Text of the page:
quick introduction to the problem.

Say I have an image on which I applied a layer mask and a black and white effect. (With a duplicate of the mask). Like so: enter image description here

If I change the canvas size (which happens alot vertically when designing for web), the black and white effect and the photo will show on all the new pixels created. (you can see on the mask panel on the right that all new pixels are white on the mask) enter image description here

My question is, is there a way around this? (a workaround would be to set the default fill of a mask to black when resizing. That way, the effects WOULDN'T be applied by default.Sadly, I haven't found anything of the sort in Photoshop's Preferences)

Am I using masks totally wrong? Maybe there's a better way to apply black and white to pictures in layout, I just haven't found it!

This might not seem like this much of a hassle at this scale, but when you have 15 different pictures on a page with black and white masks on them and you have to make the canvas bigger, it means that you'll have to manually go through 15 different masks to remove the black and white effect that has been applied to the new pixels.

Thanks alot!

  • I'm not entirely sure I understand. Could you fix the second image how you would like it to appear and post that as a third screenshot?
    – Ryan
    May 15, 2015 at 19:22
  • @Ryan the user has placed the image at full size on the canvas. He uses a vector mask to clip the part he doesn't want to show. When the canvas gets expanded, the vector mask will show white and reveal the image. He is asking if he can expand the canvas and have the clipping colors by default be black.
    – AndrewH
    May 15, 2015 at 19:24
  • 1
    I would use Clipping mask on that.
    – Joonas
    May 15, 2015 at 19:49

2 Answers 2


When you create a layer mask there are two option... A mask set to Reveal All or a mask set to Hide all.

The difference is the initial color of the mask.. if it's a white mask, you've created a Reveal all mask. If it's a black mask, you've created a Hide All mask.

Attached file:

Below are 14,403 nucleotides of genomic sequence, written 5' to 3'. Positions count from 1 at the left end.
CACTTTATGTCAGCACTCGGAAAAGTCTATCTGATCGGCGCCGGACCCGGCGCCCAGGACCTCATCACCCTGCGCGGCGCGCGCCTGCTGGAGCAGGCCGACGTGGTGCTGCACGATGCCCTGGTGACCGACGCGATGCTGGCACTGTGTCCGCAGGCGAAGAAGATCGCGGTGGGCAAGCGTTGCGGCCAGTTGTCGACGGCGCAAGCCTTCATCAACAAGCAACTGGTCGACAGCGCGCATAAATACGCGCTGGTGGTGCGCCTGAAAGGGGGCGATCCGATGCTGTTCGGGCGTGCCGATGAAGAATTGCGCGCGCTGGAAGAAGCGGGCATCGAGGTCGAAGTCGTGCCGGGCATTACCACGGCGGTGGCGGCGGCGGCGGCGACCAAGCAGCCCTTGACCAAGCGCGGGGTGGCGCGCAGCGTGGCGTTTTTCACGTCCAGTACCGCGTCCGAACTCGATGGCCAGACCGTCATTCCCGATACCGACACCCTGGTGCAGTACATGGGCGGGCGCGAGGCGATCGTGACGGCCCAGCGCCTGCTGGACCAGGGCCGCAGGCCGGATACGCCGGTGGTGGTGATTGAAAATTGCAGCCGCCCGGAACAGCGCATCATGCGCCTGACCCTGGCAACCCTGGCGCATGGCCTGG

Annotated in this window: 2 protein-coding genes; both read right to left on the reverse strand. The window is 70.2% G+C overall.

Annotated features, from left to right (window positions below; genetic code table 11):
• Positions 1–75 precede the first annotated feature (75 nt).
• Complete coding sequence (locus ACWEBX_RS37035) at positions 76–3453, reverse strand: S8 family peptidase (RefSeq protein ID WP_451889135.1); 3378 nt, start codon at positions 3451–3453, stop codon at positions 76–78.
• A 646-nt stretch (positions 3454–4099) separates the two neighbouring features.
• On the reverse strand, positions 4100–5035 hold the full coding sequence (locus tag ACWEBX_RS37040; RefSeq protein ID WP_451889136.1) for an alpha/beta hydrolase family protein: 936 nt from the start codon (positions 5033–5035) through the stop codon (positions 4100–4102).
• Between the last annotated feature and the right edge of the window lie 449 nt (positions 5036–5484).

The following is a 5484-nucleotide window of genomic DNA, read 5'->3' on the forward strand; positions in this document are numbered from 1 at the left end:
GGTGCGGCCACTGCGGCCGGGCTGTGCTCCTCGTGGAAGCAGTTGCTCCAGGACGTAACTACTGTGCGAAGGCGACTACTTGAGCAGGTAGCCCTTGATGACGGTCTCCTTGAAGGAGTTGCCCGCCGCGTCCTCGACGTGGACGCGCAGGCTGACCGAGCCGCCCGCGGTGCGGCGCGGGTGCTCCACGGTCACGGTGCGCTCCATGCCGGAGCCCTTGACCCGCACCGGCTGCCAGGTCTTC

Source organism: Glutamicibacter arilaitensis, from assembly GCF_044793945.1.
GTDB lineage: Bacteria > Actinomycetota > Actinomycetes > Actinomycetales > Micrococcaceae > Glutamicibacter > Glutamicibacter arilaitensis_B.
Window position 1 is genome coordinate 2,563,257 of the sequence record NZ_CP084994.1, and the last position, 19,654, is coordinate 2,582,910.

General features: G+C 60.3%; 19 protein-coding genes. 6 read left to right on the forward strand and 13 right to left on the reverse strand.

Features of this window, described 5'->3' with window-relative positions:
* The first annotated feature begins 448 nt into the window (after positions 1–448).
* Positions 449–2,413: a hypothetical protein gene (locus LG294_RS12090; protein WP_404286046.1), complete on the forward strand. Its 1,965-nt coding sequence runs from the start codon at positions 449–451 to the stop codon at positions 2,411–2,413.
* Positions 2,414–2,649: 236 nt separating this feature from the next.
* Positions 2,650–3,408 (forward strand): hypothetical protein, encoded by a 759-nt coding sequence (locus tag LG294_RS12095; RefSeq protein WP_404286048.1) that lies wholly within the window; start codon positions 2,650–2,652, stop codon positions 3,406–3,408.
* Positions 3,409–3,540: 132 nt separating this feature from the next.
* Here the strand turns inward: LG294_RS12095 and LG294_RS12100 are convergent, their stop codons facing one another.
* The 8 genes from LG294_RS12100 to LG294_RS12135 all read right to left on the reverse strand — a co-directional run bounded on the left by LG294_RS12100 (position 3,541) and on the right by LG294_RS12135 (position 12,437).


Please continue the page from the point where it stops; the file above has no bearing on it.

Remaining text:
When you click the Add Mask button at the bottom of the Layers Panel it by default creates a Reveal All mask. This makes it a white layer mask and any current selections are made black. It starts with everything visible, then removes the selection from that area - allowing selection to be hidden.

If you were to hold the Option/Alt key down when you click the Add Mask button at the bottom of the Layers Panel it creates a Hide All mask. This means it starts with everything hidden and any current selection is made white - allowing the selection to show through.

Its important to understand the above information in order to answer your question.

When you create a Reveal All mask then move it around, the default color of the mask is white. So the areas off the canvas are white.... moving the layer around brings these white areas of the mask (visible areas) into view.

If you want the areas outside the canvas to be hidden you need to start with a Hide All mask. This way the default color of the mask is black and hides anything. Therefore moving the layer around will not show anything currently off the canvas.

It is very common for users to...

  • make a selection
  • click the Add Mask button
  • then invert the mask.

I would suggest rather than doing this, you get in the habit of

  • creating a selection
  • hold the Option/Alt key
  • click the Add Mask button.

This will solve this issue for you entirely and removes the need to invert the mask.

  • 1
    @Ryan, the menu has items you can assign shortcuts to Layer > Layer Mask then choose which mask you want. .. and you deleted your comment :)
    – Scott
    May 15, 2015 at 19:44